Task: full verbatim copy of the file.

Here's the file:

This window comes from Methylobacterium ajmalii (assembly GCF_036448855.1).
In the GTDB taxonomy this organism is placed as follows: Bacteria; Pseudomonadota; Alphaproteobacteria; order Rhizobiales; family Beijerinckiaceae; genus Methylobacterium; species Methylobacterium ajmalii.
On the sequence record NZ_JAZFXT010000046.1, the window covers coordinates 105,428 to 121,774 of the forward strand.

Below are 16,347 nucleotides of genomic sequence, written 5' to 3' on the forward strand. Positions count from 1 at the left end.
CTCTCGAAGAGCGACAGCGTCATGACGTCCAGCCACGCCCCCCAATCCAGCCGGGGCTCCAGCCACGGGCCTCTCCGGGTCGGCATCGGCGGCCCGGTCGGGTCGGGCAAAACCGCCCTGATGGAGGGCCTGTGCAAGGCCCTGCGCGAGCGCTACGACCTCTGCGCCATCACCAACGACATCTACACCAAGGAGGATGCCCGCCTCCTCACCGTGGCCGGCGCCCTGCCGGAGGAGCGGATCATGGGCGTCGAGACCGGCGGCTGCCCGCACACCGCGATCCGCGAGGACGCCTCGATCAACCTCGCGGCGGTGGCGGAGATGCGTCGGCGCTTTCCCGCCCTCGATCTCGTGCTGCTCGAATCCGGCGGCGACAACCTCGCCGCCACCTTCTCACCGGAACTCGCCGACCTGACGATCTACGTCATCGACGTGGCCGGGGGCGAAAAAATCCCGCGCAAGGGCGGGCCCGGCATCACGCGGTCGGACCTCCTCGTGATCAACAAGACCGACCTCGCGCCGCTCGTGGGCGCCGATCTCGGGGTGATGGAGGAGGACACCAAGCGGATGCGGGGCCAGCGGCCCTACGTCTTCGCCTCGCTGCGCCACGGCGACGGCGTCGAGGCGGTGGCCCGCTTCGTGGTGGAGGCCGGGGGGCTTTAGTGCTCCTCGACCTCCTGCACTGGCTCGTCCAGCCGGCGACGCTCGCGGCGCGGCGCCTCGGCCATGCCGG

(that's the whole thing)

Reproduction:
This window comes from Methylobacterium ajmalii (assembly GCF_036448855.1).
In the GTDB taxonomy this organism is placed as follows: Bacteria; Pseudomonadota; Alphaproteobacteria; order Rhizobiales; family Beijerinckiaceae; genus Methylobacterium; species Methylobacterium ajmalii.
On the sequence record NZ_JAZFXT010000046.1, the window covers coordinates 105,428 to 121,774 of the forward strand.

Below are 16,347 nucleotides of genomic sequence, written 5' to 3' on the forward strand. Positions count from 1 at the left end.
CTCTCGAAGAGCGACAGCGTCATGACGTCCAGCCACGCCCCCCAATCCAGCCGGGGCTCCAGCCACGGGCCTCTCCGGGTCGGCATCGGCGGCCCGGTCGGGTCGGGCAAAACCGCCCTGATGGAGGGCCTGTGCAAGGCCCTGCGCGAGCGCTACGACCTCTGCGCCATCACCAACGACATCTACACCAAGGAGGATGCCCGCCTCCTCACCGTGGCCGGCGCCCTGCCGGAGGAGCGGATCATGGGCGTCGAGACCGGCGGCTGCCCGCACACCGCGATCCGCGAGGACGCCTCGATCAACCTCGCGGCGGTGGCGGAGATGCGTCGGCGCTTTCCCGCCCTCGATCTCGTGCTGCTCGAATCCGGCGGCGACAACCTCGCCGCCACCTTCTCACCGGAACTCGCCGACCTGACGATCTACGTCATCGACGTGGCCGGGGGCGAAAAAATCCCGCGCAAGGGCGGGCCCGGCATCACGCGGTCGGACCTCCTCGTGATCAACAAGACCGACCTCGCGCCGCTCGTGGGCGCCGATCTCGGGGTGATGGAGGAGGACACCAAGCGGATGCGGGGCCAGCGGCCCTACGTCTTCGCCTCGCTGCGCCACGGCGACGGCGTCGAGGCGGTGGCCCGCTTCGTGGTGGAGGCCGGGGGGCTTTAGTGCTCCTCGACCTCCTGCACTGGCTCGTCCAGCCGGCGACGCTCGCGGCGCGGCGCCTCGGCCATGCCGG